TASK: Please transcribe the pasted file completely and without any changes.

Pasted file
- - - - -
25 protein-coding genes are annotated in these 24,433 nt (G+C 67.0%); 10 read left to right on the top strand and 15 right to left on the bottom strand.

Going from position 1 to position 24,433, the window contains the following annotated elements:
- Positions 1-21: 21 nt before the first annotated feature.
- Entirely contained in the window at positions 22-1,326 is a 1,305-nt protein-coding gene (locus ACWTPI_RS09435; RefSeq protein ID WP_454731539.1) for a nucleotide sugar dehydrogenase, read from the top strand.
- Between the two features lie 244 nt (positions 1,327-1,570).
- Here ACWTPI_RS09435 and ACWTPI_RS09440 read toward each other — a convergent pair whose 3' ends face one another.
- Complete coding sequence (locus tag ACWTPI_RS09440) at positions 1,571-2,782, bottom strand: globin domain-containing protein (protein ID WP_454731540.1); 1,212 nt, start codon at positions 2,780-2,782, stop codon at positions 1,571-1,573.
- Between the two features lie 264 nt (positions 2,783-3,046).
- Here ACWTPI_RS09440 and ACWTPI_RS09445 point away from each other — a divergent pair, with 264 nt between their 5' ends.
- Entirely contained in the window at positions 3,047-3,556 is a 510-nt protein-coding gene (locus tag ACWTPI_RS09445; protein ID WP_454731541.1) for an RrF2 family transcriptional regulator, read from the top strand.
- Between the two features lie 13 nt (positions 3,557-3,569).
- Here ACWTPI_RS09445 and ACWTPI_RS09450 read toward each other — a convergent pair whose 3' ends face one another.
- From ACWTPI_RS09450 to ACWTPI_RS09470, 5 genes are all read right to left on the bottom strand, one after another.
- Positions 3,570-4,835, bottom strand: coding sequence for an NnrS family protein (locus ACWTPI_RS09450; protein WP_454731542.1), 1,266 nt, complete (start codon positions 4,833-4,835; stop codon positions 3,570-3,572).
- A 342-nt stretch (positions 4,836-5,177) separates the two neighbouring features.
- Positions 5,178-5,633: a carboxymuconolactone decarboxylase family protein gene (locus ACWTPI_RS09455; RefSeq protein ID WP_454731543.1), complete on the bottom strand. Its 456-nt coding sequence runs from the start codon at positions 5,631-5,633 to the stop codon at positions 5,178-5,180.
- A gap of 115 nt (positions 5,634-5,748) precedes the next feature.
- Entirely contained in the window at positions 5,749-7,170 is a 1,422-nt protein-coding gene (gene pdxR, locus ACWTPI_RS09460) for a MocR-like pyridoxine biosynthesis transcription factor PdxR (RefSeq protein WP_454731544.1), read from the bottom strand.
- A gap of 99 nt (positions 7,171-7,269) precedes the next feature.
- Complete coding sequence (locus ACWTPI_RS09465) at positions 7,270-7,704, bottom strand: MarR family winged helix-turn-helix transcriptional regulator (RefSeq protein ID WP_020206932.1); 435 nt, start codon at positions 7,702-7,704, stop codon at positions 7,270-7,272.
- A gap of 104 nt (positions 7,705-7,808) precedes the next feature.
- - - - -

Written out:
25 protein-coding genes are annotated in these 24,433 nt (G+C 67.0%); 10 read left to right on the top strand and 15 right to left on the bottom strand.

Going from position 1 to position 24,433, the window contains the following annotated elements:
- Positions 1-21: 21 nt before the first annotated feature.
- Entirely contained in the window at positions 22-1,326 is a 1,305-nt protein-coding gene (locus ACWTPI_RS09435; RefSeq protein ID WP_454731539.1) for a nucleotide sugar dehydrogenase, read from the top strand.
- Between the two features lie 244 nt (positions 1,327-1,570).
- Here ACWTPI_RS09435 and ACWTPI_RS09440 read toward each other — a convergent pair whose 3' ends face one another.
- Complete coding sequence (locus tag ACWTPI_RS09440) at positions 1,571-2,782, bottom strand: globin domain-containing protein (protein ID WP_454731540.1); 1,212 nt, start codon at positions 2,780-2,782, stop codon at positions 1,571-1,573.
- Between the two features lie 264 nt (positions 2,783-3,046).
- Here ACWTPI_RS09440 and ACWTPI_RS09445 point away from each other — a divergent pair, with 264 nt between their 5' ends.
- Entirely contained in the window at positions 3,047-3,556 is a 510-nt protein-coding gene (locus tag ACWTPI_RS09445; protein ID WP_454731541.1) for an RrF2 family transcriptional regulator, read from the top strand.
- Between the two features lie 13 nt (positions 3,557-3,569).
- Here ACWTPI_RS09445 and ACWTPI_RS09450 read toward each other — a convergent pair whose 3' ends face one another.
- From ACWTPI_RS09450 to ACWTPI_RS09470, 5 genes are all read right to left on the bottom strand, one after another.
- Positions 3,570-4,835, bottom strand: coding sequence for an NnrS family protein (locus ACWTPI_RS09450; protein WP_454731542.1), 1,266 nt, complete (start codon positions 4,833-4,835; stop codon positions 3,570-3,572).
- A 342-nt stretch (positions 4,836-5,177) separates the two neighbouring features.
- Positions 5,178-5,633: a carboxymuconolactone decarboxylase family protein gene (locus ACWTPI_RS09455; RefSeq protein ID WP_454731543.1), complete on the bottom strand. Its 456-nt coding sequence runs from the start codon at positions 5,631-5,633 to the stop codon at positions 5,178-5,180.
- A gap of 115 nt (positions 5,634-5,748) precedes the next feature.
- Entirely contained in the window at positions 5,749-7,170 is a 1,422-nt protein-coding gene (gene pdxR, locus ACWTPI_RS09460) for a MocR-like pyridoxine biosynthesis transcription factor PdxR (RefSeq protein WP_454731544.1), read from the bottom strand.
- A gap of 99 nt (positions 7,171-7,269) precedes the next feature.
- Complete coding sequence (locus ACWTPI_RS09465) at positions 7,270-7,704, bottom strand: MarR family winged helix-turn-helix transcriptional regulator (RefSeq protein ID WP_020206932.1); 435 nt, start codon at positions 7,702-7,704, stop codon at positions 7,270-7,272.
- A gap of 104 nt (positions 7,705-7,808) precedes the next feature.